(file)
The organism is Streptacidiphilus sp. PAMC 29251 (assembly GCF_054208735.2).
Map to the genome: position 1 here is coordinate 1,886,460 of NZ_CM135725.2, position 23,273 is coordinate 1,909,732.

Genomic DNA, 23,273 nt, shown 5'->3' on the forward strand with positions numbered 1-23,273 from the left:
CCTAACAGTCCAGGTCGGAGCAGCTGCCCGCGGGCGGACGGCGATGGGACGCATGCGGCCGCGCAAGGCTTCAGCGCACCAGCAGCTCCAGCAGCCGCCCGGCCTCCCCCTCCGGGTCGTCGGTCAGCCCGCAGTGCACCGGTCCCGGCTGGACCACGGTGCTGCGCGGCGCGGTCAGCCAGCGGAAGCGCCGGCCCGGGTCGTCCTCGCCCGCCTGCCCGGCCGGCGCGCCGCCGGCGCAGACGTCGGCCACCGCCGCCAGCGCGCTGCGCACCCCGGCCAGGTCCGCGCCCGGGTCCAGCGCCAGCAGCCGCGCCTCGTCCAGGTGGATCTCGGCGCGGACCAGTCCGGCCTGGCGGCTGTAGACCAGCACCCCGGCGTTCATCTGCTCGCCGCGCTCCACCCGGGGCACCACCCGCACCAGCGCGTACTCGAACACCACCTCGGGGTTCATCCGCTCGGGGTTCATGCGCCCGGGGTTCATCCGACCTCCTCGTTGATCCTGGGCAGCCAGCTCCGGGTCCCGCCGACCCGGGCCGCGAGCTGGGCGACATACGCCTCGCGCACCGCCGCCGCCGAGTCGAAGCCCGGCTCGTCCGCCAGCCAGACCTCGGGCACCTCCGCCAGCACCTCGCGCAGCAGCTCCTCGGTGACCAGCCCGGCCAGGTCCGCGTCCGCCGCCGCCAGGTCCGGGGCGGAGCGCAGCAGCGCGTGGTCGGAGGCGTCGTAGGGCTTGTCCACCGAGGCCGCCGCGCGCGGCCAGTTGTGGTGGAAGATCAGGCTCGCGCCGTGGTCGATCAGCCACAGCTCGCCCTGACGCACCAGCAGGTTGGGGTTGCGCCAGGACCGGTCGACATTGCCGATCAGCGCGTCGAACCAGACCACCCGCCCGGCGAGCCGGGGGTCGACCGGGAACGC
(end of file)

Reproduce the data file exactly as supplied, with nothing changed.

The organism is Streptacidiphilus sp. PAMC 29251 (assembly GCF_054208735.2).
Map to the genome: position 1 here is coordinate 1,886,460 of NZ_CM135725.2, position 23,273 is coordinate 1,909,732.

Genomic DNA, 23,273 nt, shown 5'->3' on the forward strand with positions numbered 1-23,273 from the left:
CCTAACAGTCCAGGTCGGAGCAGCTGCCCGCGGGCGGACGGCGATGGGACGCATGCGGCCGCGCAAGGCTTCAGCGCACCAGCAGCTCCAGCAGCCGCCCGGCCTCCCCCTCCGGGTCGTCGGTCAGCCCGCAGTGCACCGGTCCCGGCTGGACCACGGTGCTGCGCGGCGCGGTCAGCCAGCGGAAGCGCCGGCCCGGGTCGTCCTCGCCCGCCTGCCCGGCCGGCGCGCCGCCGGCGCAGACGTCGGCCACCGCCGCCAGCGCGCTGCGCACCCCGGCCAGGTCCGCGCCCGGGTCCAGCGCCAGCAGCCGCGCCTCGTCCAGGTGGATCTCGGCGCGGACCAGTCCGGCCTGGCGGCTGTAGACCAGCACCCCGGCGTTCATCTGCTCGCCGCGCTCCACCCGGGGCACCACCCGCACCAGCGCGTACTCGAACACCACCTCGGGGTTCATCCGCTCGGGGTTCATGCGCCCGGGGTTCATCCGACCTCCTCGTTGATCCTGGGCAGCCAGCTCCGGGTCCCGCCGACCCGGGCCGCGAGCTGGGCGACATACGCCTCGCGCACCGCCGCCGCCGAGTCGAAGCCCGGCTCGTCCGCCAGCCAGACCTCGGGCACCTCCGCCAGCACCTCGCGCAGCAGCTCCTCGGTGACCAGCCCGGCCAGGTCCGCGTCCGCCGCCGCCAGGTCCGGGGCGGAGCGCAGCAGCGCGTGGTCGGAGGCGTCGTAGGGCTTGTCCACCGAGGCCGCCGCGCGCGGCCAGTTGTGGTGGAAGATCAGGCTCGCGCCGTGGTCGATCAGCCACAGCTCGCCCTGACGCACCAGCAGGTTGGGGTTGCGCCAGGACCGGTCGACATTGCCGATCAGCGCGTCGAACCAGACCACCCGCCCGGCGAGCCGGGGGTCGACCGGGAACGC